Roswell Park Oncologist Reports on Side Effects of Radiation Therapy

It’s difficult to predict the side effects a patient might experience from radiation therapy for two reasons: First, no two people will have the same degree of side effects; and, second, you can’t really know what will happen with the therapy until you start and progress for a few weeks.

That’s the expert opinion of Simon Fung-Kee-Fung, M.D, an Assistant Professor of Oncology, writing in the Roswell Park Comprehensive Cancer Center Cancer Talk blog. Roswell Park Comprehensive Cancer Center, based in Buffalo, NY, is the nation’s first cancer center, founded in 1898. It was recently named one of the nation’s leading cancer centers in the U.S. News and World Report’s 2017-2018 Best Hospital Survey.

Dr. Fung-Kee-Fung described two different categories of side effects from radiation therapy: The early and late effects. The early side effects are more common and generally more predictable based on where the therapy is being focused. For instance, dry mouth and discomfort from swallowing can be the result of head and neck radiation, while treatment to the belly area can cause nausea and diarrhea.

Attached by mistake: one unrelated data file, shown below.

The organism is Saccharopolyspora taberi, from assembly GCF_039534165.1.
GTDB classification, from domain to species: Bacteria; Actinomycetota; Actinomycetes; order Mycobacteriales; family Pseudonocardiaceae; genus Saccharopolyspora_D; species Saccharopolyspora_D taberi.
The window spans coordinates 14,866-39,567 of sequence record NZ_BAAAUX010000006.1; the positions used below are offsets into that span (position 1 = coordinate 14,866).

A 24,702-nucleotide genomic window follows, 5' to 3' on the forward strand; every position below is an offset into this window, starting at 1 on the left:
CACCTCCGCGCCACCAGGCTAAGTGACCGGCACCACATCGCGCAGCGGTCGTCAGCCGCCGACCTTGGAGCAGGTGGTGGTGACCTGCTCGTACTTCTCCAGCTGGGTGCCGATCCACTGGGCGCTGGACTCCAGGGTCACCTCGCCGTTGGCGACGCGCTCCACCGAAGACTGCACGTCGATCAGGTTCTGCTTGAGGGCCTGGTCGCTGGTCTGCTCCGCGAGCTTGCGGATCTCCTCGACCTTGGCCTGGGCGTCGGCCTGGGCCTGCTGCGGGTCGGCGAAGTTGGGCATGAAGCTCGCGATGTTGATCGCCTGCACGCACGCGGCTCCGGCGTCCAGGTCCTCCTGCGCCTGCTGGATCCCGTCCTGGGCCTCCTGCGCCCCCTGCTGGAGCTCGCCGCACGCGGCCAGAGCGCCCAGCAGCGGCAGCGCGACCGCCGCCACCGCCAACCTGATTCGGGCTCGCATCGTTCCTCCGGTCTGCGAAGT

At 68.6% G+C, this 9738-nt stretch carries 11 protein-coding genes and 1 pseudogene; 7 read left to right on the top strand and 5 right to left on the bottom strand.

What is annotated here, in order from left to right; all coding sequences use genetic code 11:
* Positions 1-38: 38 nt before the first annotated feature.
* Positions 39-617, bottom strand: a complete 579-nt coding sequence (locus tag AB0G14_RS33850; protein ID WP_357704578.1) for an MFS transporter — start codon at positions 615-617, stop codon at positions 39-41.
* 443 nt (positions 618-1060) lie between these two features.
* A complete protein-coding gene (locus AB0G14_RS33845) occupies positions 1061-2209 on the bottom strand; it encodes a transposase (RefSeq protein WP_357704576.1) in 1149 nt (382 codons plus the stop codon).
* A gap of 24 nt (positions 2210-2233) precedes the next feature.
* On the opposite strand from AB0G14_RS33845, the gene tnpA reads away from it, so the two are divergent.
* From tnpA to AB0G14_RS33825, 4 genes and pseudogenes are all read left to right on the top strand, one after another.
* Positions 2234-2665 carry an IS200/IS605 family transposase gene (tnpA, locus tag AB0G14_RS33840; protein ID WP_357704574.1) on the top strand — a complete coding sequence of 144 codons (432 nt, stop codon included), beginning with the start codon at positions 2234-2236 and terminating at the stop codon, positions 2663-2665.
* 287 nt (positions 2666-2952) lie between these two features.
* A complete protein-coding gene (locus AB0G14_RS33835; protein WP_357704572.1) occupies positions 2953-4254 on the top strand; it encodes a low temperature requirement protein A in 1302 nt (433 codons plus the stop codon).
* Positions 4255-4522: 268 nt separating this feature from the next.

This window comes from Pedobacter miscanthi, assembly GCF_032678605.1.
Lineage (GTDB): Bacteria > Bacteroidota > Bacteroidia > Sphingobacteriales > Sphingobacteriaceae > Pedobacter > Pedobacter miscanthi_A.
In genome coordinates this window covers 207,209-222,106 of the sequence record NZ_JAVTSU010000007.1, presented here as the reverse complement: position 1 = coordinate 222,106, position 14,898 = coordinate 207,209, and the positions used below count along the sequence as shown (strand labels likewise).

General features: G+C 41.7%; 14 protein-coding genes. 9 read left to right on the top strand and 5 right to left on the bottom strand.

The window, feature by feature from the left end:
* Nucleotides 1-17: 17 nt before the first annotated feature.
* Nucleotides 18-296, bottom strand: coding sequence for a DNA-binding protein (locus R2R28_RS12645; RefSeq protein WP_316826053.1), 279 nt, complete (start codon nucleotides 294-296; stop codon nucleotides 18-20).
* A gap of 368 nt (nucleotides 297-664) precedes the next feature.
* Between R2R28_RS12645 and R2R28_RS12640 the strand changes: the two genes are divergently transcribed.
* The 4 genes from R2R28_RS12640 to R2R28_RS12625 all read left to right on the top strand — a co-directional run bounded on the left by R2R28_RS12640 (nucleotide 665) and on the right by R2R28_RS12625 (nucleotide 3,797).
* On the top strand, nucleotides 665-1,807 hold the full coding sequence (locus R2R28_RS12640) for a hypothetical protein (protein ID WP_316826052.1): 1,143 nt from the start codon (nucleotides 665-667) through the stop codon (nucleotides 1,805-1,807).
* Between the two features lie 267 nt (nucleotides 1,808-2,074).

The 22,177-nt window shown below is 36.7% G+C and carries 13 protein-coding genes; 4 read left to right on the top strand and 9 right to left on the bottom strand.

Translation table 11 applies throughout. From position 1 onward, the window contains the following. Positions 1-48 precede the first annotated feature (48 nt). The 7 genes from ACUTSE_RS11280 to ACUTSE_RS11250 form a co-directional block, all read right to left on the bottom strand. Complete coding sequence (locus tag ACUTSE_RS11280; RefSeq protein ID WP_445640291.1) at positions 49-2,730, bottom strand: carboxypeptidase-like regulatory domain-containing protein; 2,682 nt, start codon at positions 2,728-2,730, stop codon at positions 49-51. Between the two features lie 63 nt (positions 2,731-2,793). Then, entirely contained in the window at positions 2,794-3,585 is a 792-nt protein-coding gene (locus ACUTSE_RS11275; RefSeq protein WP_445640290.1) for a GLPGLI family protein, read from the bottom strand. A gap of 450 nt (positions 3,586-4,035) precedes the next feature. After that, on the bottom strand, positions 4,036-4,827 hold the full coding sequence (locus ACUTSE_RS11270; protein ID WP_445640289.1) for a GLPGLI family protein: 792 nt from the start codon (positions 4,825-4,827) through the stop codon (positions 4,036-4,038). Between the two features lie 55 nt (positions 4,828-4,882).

Dry Mouth & Radiation Therapy

Late side effects can present months or even years after the radiation treatment. Salivary function, the focus of this blog, can be a long-term effect from radiation therapy if the treatment is focused on the head and/or neck.

Dr. Fung-Kee-Fung’s advice for anyone receiving radiation treatment: “know what side effects to expect, practice prevention, and address any side effects early with your doctor.”

For his complete report, visit the Roswell Park Cancer Talk blog at:

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